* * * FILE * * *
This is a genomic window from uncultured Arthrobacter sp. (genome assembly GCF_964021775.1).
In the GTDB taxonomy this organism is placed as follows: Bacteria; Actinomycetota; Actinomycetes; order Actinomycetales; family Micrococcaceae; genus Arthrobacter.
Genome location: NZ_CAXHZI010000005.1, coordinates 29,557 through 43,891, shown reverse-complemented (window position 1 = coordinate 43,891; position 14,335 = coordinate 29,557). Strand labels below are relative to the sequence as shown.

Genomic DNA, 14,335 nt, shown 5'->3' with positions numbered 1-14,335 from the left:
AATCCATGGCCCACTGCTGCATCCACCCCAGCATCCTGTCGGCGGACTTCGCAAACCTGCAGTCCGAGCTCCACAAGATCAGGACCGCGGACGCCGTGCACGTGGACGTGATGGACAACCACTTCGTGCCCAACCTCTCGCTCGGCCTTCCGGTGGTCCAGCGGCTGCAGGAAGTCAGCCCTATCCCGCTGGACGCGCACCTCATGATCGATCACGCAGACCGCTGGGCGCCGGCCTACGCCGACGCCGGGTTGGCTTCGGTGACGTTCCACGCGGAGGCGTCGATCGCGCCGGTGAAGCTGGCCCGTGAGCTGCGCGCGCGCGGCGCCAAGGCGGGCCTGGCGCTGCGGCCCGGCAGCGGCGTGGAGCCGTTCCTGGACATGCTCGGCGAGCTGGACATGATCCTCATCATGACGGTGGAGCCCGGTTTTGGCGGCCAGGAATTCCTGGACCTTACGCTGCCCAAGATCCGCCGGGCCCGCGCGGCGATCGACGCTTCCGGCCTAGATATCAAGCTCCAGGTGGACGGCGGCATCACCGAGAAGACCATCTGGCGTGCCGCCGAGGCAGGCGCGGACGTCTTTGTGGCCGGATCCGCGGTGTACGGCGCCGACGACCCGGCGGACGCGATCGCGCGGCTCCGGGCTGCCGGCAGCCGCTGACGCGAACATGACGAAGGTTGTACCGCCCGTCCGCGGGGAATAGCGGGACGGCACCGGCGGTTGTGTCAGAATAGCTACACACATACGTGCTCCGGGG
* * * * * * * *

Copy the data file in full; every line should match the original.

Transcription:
This is a genomic window from uncultured Arthrobacter sp. (genome assembly GCF_964021775.1).
In the GTDB taxonomy this organism is placed as follows: Bacteria; Actinomycetota; Actinomycetes; order Actinomycetales; family Micrococcaceae; genus Arthrobacter.
Genome location: NZ_CAXHZI010000005.1, coordinates 29,557 through 43,891, shown reverse-complemented (window position 1 = coordinate 43,891; position 14,335 = coordinate 29,557). Strand labels below are relative to the sequence as shown.

Genomic DNA, 14,335 nt, shown 5'->3' with positions numbered 1-14,335 from the left:
AATCCATGGCCCACTGCTGCATCCACCCCAGCATCCTGTCGGCGGACTTCGCAAACCTGCAGTCCGAGCTCCACAAGATCAGGACCGCGGACGCCGTGCACGTGGACGTGATGGACAACCACTTCGTGCCCAACCTCTCGCTCGGCCTTCCGGTGGTCCAGCGGCTGCAGGAAGTCAGCCCTATCCCGCTGGACGCGCACCTCATGATCGATCACGCAGACCGCTGGGCGCCGGCCTACGCCGACGCCGGGTTGGCTTCGGTGACGTTCCACGCGGAGGCGTCGATCGCGCCGGTGAAGCTGGCCCGTGAGCTGCGCGCGCGCGGCGCCAAGGCGGGCCTGGCGCTGCGGCCCGGCAGCGGCGTGGAGCCGTTCCTGGACATGCTCGGCGAGCTGGACATGATCCTCATCATGACGGTGGAGCCCGGTTTTGGCGGCCAGGAATTCCTGGACCTTACGCTGCCCAAGATCCGCCGGGCCCGCGCGGCGATCGACGCTTCCGGCCTAGATATCAAGCTCCAGGTGGACGGCGGCATCACCGAGAAGACCATCTGGCGTGCCGCCGAGGCAGGCGCGGACGTCTTTGTGGCCGGATCCGCGGTGTACGGCGCCGACGACCCGGCGGACGCGATCGCGCGGCTCCGGGCTGCCGGCAGCCGCTGACGCGAACATGACGAAGGTTGTACCGCCCGTCCGCGGGGAATAGCGGGACGGCACCGGCGGTTGTGTCAGAATAGCTACACACATACGTGCTCCGGGG